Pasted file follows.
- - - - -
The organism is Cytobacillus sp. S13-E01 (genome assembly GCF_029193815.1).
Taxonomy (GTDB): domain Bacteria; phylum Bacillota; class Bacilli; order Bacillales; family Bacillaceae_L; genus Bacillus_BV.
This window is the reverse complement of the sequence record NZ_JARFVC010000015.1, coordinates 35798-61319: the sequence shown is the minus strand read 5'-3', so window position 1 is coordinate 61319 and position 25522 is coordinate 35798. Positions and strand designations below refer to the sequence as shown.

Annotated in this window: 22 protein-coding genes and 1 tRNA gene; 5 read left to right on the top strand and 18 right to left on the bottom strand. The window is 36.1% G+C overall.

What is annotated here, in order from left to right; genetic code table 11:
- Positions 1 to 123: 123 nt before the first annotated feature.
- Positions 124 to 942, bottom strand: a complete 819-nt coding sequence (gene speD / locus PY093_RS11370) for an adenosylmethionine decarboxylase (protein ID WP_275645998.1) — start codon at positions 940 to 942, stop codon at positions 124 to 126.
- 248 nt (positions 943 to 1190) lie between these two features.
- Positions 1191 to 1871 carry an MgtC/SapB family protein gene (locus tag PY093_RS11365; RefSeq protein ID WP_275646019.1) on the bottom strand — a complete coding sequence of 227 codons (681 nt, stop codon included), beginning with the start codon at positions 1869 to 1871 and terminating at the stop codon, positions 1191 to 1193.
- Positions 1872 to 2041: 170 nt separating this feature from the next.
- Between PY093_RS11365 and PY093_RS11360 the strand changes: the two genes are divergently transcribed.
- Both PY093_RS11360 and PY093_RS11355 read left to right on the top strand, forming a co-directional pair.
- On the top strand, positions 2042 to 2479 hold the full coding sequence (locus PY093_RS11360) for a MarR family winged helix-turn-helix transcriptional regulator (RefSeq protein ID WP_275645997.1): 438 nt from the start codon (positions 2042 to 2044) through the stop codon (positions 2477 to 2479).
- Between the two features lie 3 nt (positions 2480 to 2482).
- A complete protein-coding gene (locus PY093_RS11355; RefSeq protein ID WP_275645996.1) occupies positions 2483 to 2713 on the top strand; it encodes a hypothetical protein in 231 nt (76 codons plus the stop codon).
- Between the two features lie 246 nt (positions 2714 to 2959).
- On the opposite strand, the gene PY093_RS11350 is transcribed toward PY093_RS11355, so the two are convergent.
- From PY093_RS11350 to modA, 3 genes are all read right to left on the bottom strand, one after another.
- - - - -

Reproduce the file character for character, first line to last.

The organism is Cytobacillus sp. S13-E01 (genome assembly GCF_029193815.1).
Taxonomy (GTDB): domain Bacteria; phylum Bacillota; class Bacilli; order Bacillales; family Bacillaceae_L; genus Bacillus_BV.
This window is the reverse complement of the sequence record NZ_JARFVC010000015.1, coordinates 35798-61319: the sequence shown is the minus strand read 5'-3', so window position 1 is coordinate 61319 and position 25522 is coordinate 35798. Positions and strand designations below refer to the sequence as shown.

Annotated in this window: 22 protein-coding genes and 1 tRNA gene; 5 read left to right on the top strand and 18 right to left on the bottom strand. The window is 36.1% G+C overall.

What is annotated here, in order from left to right; genetic code table 11:
- Positions 1 to 123: 123 nt before the first annotated feature.
- Positions 124 to 942, bottom strand: a complete 819-nt coding sequence (gene speD / locus PY093_RS11370) for an adenosylmethionine decarboxylase (protein ID WP_275645998.1) — start codon at positions 940 to 942, stop codon at positions 124 to 126.
- 248 nt (positions 943 to 1190) lie between these two features.
- Positions 1191 to 1871 carry an MgtC/SapB family protein gene (locus tag PY093_RS11365; RefSeq protein ID WP_275646019.1) on the bottom strand — a complete coding sequence of 227 codons (681 nt, stop codon included), beginning with the start codon at positions 1869 to 1871 and terminating at the stop codon, positions 1191 to 1193.
- Positions 1872 to 2041: 170 nt separating this feature from the next.
- Between PY093_RS11365 and PY093_RS11360 the strand changes: the two genes are divergently transcribed.
- Both PY093_RS11360 and PY093_RS11355 read left to right on the top strand, forming a co-directional pair.
- On the top strand, positions 2042 to 2479 hold the full coding sequence (locus PY093_RS11360) for a MarR family winged helix-turn-helix transcriptional regulator (RefSeq protein ID WP_275645997.1): 438 nt from the start codon (positions 2042 to 2044) through the stop codon (positions 2477 to 2479).
- Between the two features lie 3 nt (positions 2480 to 2482).
- A complete protein-coding gene (locus PY093_RS11355; RefSeq protein ID WP_275645996.1) occupies positions 2483 to 2713 on the top strand; it encodes a hypothetical protein in 231 nt (76 codons plus the stop codon).
- Between the two features lie 246 nt (positions 2714 to 2959).
- On the opposite strand, the gene PY093_RS11350 is transcribed toward PY093_RS11355, so the two are convergent.
- From PY093_RS11350 to modA, 3 genes are all read right to left on the bottom strand, one after another.